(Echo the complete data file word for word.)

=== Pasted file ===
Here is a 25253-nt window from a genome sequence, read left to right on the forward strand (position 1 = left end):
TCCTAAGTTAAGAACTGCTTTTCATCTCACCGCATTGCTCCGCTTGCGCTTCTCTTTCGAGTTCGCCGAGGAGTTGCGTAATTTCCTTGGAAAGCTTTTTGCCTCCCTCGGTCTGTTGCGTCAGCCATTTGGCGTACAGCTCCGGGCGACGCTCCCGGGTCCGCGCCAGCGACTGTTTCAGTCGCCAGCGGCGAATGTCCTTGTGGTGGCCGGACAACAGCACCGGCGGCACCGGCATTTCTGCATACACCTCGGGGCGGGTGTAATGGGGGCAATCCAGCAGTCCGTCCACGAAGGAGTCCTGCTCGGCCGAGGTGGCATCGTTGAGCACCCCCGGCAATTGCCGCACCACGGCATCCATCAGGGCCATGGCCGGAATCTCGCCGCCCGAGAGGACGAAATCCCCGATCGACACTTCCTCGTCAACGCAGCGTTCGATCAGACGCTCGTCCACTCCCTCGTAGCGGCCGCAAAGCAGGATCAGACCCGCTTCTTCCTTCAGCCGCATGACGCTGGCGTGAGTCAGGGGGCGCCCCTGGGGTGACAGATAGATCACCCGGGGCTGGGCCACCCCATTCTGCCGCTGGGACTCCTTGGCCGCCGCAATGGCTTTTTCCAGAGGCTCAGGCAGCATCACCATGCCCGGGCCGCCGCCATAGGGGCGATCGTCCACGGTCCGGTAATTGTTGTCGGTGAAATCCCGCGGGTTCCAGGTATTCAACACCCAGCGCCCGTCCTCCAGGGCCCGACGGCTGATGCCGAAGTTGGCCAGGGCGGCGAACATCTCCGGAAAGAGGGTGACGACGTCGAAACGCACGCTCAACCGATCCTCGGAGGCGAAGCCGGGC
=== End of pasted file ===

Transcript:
Here is a 25253-nt window from a genome sequence, read left to right on the forward strand (position 1 = left end):
TCCTAAGTTAAGAACTGCTTTTCATCTCACCGCATTGCTCCGCTTGCGCTTCTCTTTCGAGTTCGCCGAGGAGTTGCGTAATTTCCTTGGAAAGCTTTTTGCCTCCCTCGGTCTGTTGCGTCAGCCATTTGGCGTACAGCTCCGGGCGACGCTCCCGGGTCCGCGCCAGCGACTGTTTCAGTCGCCAGCGGCGAATGTCCTTGTGGTGGCCGGACAACAGCACCGGCGGCACCGGCATTTCTGCATACACCTCGGGGCGGGTGTAATGGGGGCAATCCAGCAGTCCGTCCACGAAGGAGTCCTGCTCGGCCGAGGTGGCATCGTTGAGCACCCCCGGCAATTGCCGCACCACGGCATCCATCAGGGCCATGGCCGGAATCTCGCCGCCCGAGAGGACGAAATCCCCGATCGACACTTCCTCGTCAACGCAGCGTTCGATCAGACGCTCGTCCACTCCCTCGTAGCGGCCGCAAAGCAGGATCAGACCCGCTTCTTCCTTCAGCCGCATGACGCTGGCGTGAGTCAGGGGGCGCCCCTGGGGTGACAGATAGATCACCCGGGGCTGGGCCACCCCATTCTGCCGCTGGGACTCCTTGGCCGCCGCAATGGCTTTTTCCAGAGGCTCAGGCAGCATCACCATGCCCGGGCCGCCGCCATAGGGGCGATCGTCCACGGTCCGGTAATTGTTGTCGGTGAAATCCCGCGGGTTCCAGGTATTCAACACCCAGCGCCCGTCCTCCAGGGCCCGACGGCTGATGCCGAAGTTGGCCAGGGCGGCGAACATCTCCGGAAAGAGGGTGACGACGTCGAAACGCACGCTCAACCGATCCTCGGAGGCGAAGCCGGGC